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We’ve Got a Problem

woman-upset-broken-computer-22267785Most times when I call to a help center, I choose to talk to a real person. But when Ms. Automated Help Line took my phone call, she intrigued me so that I played her game.

Three times in one week I lost Internet service. The first two times I disconnected the cable from our wireless router, restarted my computer, reconnected the cable, and I could surf the world. The third time my trouble-shooting trick didn’t work, and I called tech support. Ms. Automated answered, with perfect diction.

“Welcome. Your call may be monitored and recorded for quality assurance. Please enter your 10 digit telephone number.” Hoping to get a real person on the line, I pushed 0. “Your selection was not recognized. Enter your 10 digit telephone number.” I did nothing. Would someone pick up the call?

Ms. Automated said, “I can help you. Let’s try this. Push 1 for payment information. Blah. Blah. Blah. 6 for technical support.” I pushed 6. “Say your 10 digit phone number beginning with the area code.” I did. “How may I help you today?” Ms. Automated asked.

“I don’t have Internet service,” I said slowly and clearly. “All right.   Enter your 16-digit customer account number or say ‘I don’t have it.’” I didn’t have it. “I can help you,” Ms. Automated said, “but at any time that I’m not addressing your problem, say agent. To continue working with me, say continue.” It was at this point when I hadn’t responded as Ms. Automated first requested and she seemed positive that she could help that I took it as a challenge to work with her. Could she really tell me how to connect to the Internet? If she couldn’t, what would she do?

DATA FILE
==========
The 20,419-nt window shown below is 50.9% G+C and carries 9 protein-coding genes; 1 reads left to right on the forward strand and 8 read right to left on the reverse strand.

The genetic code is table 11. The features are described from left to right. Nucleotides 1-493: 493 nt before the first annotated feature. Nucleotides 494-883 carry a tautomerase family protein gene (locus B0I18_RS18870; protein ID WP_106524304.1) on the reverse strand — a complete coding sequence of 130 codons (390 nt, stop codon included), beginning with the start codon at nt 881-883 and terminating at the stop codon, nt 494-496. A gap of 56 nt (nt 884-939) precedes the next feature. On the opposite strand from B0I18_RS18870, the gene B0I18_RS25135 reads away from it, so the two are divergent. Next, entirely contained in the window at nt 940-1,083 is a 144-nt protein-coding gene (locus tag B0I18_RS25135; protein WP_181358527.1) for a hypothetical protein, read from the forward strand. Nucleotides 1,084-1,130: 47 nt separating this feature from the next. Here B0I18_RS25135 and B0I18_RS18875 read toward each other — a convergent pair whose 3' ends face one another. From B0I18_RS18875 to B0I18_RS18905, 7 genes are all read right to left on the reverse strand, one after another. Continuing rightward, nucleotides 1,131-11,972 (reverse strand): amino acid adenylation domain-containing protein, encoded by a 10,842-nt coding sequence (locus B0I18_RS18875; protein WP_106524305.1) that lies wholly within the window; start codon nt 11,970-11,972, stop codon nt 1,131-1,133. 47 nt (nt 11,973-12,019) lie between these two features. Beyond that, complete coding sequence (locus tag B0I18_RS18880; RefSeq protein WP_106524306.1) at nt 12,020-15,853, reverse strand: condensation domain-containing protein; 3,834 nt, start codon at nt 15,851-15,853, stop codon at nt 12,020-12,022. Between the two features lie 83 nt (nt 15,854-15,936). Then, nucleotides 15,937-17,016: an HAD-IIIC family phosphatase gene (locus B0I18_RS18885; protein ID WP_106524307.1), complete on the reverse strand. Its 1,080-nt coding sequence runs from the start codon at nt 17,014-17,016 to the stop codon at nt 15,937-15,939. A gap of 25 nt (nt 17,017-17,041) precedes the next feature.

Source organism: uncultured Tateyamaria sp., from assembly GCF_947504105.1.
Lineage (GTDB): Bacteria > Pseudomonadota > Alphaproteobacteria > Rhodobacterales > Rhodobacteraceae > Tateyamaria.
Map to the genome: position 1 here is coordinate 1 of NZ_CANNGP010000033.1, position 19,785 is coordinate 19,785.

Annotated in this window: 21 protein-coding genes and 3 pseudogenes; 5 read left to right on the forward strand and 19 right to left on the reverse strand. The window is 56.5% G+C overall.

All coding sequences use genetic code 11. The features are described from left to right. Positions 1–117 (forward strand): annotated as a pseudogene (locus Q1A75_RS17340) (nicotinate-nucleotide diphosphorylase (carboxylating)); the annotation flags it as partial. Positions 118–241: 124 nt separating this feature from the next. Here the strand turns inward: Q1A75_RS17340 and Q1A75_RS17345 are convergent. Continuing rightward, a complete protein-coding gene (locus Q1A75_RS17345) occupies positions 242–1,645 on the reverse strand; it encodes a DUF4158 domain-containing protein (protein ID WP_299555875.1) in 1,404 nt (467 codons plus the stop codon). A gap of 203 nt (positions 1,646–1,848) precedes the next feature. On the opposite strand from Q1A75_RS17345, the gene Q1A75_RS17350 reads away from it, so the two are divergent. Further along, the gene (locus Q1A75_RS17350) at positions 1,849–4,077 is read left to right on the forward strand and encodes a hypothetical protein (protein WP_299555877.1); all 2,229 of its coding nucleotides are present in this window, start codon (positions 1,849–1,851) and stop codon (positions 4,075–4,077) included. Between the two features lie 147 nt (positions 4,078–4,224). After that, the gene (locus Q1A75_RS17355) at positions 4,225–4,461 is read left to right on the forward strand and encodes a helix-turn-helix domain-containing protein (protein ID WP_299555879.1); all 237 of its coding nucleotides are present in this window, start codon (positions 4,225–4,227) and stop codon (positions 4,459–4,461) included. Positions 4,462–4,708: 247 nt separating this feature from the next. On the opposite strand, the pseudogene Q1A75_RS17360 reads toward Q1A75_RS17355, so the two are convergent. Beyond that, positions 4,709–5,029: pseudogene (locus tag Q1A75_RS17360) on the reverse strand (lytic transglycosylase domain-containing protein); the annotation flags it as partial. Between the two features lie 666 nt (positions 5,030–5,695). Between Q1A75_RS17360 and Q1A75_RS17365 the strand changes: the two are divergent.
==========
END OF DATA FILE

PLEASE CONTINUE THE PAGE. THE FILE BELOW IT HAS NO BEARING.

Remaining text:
Ms. Automated said, “Let me check the modem from my end. It looks good on my network. We are on our way to solving your problem. To continue working with me, say continue. To speak to a service person, say agent.” Was she trying to get rid of me?

Following Ms. Automated’s instructions, I shut down my computer and unplugged the router cable. I booted up my computer and connected the router – exactly what I’d done before calling her. Ms. Automated said, “If this does not resolve the issue say there’s a problem.” After I repeated her last three words, she again spoke with confidence. “We are on our way to solving your problem… Blah. Blah…” What now? “Continue,” I said.

Two more times I followed her directions and two more times I said, “There’s a problem.” And I chose to continue working with Ms. Automated. The phone line was silent for almost sixty seconds. And then Ms. Automated said, “We’ve got a problem. I will connect you with an agent.” She gave up!

I heard a friendly male voice. “Hello, my name’s Musa. I’m sorry your Internet isn’t working. I know how frustrating it is when technology doesn’t work.” Musa listened as I explained my problem, and after a few minutes he and I concluded that I needed a new wireless router. We had a pleasant conversation and not once did he ask me to enter numbers or say continue and he seemed to really care.

Ms. Automated did her best, but it took a real person to identify the reason for the problem and determine how to solve it. Just as I thought.

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